3. Everyone needs to feel that they’re loved, needed and cared about.

I just wrote quite a bit about this idea recently.  This quote really made an impression on me though.  I took it from the wise words of Pa Ingalls, in Little House on the Prairie.  Most of us realize the truth in those words, somewhere down inside of our hearts.  Yet, when we think we might love someone else more than they love us, we tend to slink back and try to act like we were really disinterested.  We really are silly beings, we humans.  We seek security (which doesn’t exist) while faining indifference to those we love.  So it’s good to remember, everyone needs to feel that they’re loved, needed and cared about–and it’s really ok to be the one who says so first.  Show it, say it, and fess up to having a heart.  Besides, you never know, your words might make all the difference in the world.

4. A Writer is someone who Writes. If you want to be a writer, write.

Captain obvious.  This is actually the title to one of Regina Brett’s chapters in the book ‘God Never Blinks.’  And yes, it’s really obvious, but I think I need to hear it at least once a day.  If there’s something that you’re dreaming about and talking about doing,  frequently the next obvious step is to actually do it.  It’s not always writing, but there’s usually something; something that is much easier to talk about, dream about, whine about, plan, scheme and procrastinate, than actually do.  So here’s the secret.  To get something done, you have to do it.  Don’t just be a noun, be a verb and take action.

5. Choose Life.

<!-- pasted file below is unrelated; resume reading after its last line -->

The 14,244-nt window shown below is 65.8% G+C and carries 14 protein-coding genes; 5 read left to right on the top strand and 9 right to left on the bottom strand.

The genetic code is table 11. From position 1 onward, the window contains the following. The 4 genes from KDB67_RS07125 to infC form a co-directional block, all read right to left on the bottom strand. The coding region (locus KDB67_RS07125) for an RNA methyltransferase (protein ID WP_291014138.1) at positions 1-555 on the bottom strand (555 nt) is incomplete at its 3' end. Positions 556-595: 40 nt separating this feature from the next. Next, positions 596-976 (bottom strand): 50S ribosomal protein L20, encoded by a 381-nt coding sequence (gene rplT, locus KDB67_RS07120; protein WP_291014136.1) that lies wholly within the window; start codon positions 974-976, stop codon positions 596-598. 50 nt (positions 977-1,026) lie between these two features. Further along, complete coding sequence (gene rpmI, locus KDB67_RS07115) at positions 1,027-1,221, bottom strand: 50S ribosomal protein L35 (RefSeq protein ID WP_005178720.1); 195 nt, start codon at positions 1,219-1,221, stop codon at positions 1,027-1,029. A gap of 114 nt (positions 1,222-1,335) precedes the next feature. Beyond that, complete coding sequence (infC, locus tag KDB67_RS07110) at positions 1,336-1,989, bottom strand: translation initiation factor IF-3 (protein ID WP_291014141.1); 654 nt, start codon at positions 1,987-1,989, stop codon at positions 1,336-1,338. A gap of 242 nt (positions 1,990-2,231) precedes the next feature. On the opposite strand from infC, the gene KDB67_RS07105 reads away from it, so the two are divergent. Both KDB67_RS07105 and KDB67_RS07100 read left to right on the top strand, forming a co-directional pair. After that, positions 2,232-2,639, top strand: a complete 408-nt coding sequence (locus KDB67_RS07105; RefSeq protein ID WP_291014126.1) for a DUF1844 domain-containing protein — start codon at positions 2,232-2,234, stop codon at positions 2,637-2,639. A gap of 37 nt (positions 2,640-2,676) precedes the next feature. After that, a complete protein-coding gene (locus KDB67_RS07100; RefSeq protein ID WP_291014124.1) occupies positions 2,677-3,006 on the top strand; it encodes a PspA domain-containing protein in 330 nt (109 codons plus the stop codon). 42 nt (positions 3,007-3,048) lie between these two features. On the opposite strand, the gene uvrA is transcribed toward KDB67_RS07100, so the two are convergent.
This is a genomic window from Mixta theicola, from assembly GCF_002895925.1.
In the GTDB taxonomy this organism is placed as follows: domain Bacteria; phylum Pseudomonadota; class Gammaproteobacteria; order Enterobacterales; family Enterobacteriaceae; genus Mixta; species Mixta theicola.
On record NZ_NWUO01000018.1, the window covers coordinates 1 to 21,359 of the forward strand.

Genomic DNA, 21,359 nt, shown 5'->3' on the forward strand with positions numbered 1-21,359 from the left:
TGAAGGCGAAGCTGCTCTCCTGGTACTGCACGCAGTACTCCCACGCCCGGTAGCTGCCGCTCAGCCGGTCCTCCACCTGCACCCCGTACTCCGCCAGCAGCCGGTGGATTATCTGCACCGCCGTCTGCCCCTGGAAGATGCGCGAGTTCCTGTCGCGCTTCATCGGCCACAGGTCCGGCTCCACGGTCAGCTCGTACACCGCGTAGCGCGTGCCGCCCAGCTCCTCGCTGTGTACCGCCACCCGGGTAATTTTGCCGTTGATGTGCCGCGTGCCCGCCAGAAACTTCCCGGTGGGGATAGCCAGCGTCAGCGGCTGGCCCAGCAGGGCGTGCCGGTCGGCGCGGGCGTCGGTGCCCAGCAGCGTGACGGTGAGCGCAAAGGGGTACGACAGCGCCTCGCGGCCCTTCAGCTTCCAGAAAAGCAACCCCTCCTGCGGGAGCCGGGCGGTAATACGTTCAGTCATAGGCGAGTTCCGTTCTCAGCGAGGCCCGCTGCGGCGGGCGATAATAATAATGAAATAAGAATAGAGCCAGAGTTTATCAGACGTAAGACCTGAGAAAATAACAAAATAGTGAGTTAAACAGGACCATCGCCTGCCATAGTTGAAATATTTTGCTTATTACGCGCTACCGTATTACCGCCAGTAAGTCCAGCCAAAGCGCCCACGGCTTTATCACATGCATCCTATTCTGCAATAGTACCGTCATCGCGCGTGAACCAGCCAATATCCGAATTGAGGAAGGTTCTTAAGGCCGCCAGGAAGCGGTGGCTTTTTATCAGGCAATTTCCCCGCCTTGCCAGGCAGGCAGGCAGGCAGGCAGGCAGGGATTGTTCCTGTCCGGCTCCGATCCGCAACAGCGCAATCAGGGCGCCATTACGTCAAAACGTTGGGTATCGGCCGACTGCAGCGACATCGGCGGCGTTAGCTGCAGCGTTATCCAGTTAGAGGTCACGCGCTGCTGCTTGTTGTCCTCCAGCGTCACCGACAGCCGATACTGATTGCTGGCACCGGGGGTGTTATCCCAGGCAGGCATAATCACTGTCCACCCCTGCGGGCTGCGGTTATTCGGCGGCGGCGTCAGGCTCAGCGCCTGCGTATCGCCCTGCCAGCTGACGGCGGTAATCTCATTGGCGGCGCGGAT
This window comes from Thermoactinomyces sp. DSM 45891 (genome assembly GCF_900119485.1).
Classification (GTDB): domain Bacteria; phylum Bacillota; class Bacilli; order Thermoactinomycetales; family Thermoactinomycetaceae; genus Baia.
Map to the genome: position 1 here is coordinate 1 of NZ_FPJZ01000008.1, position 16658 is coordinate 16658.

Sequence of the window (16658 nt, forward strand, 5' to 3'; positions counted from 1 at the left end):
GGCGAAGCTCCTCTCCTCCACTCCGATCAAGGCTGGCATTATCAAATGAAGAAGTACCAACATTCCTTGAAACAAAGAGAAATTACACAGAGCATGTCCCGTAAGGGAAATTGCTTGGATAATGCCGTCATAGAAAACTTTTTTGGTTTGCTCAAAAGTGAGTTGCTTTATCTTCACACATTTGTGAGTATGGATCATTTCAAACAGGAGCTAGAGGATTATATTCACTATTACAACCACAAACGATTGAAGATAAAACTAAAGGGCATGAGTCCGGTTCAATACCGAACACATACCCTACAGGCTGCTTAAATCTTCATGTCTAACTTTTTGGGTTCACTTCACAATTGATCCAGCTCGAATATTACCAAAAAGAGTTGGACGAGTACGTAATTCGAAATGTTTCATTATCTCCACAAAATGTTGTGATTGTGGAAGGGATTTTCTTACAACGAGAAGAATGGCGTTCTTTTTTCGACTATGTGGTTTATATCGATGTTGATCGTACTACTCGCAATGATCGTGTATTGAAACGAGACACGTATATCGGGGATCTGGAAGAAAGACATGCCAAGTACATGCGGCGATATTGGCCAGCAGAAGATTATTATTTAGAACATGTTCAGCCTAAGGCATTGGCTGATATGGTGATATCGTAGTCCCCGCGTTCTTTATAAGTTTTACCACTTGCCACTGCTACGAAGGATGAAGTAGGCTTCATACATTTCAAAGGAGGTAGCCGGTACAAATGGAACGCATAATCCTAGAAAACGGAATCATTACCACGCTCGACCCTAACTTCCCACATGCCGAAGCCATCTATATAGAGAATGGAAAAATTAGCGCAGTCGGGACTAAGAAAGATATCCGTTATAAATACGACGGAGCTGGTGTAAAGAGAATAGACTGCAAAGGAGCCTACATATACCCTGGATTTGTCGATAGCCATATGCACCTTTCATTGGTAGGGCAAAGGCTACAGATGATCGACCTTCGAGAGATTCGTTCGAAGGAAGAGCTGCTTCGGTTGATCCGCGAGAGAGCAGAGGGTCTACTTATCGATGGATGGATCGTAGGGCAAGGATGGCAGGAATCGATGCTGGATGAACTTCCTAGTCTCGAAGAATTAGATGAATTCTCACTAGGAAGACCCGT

So, not actually a political statement in this case.  Thing is, before it was a political slogan, it was in the Bible.  God is talking to the Israelites and he tells them he’s putting before them two choices, life and death.  And then, in case anyone is confused, he gives the answer; choose life.  I am finding that it’s amazing how many decisions can be simplified if I ask myself a question along these lines ‘will such and such promote life, or death?’ Silly example: Should I only eat junk food for the rest of my life instead of eating a balanced diet? Hmmm, will it promote life, or death? Choose life.  It works for choosing food, words, activities and more.  Things begin to come into focus when we can simplify and clarify what it is we’re choosing–and not everything–but many things lean towards one direction or the other.  Life or death.  They either make your life more exquisite, beautiful and healthful, or they corrupt, eat way at, destroy or possibly just diminish and distract.  But when you can look at it in simple terms, the answer is obvious.  Choose life.

6. This is the Day—today.

I think this was an idea that came from Joyce Meyer’s teaching.  She was talking about affirmations she said each day.  One was, ‘This is the day the Lord has made, I will rejoice and be glad in it.’  I rarely have a problem rejoicing in tomorrow’s possibilities, or yesterday’s successes.  It’s today, right now, this day that I usually have a hard time staying focused on.  I think that’s why I’ve found that meditation such a wonderful addition to my own repertoire of morning affirmations.  Before my feet even graze the floor, before all the corruptible deficiencies of life creep into my mind, a reminder that this is the day.  I have this day, not tomorrow, and never again yesterday, just today.  And so if I’m going to have any chance at happiness and joy, and living an exquisite life, it will have to begin in this moment and in this day.  Right now in the present, is the day the Lord has made, right now in the present I will rejoice and be thankful.  This is the day, today.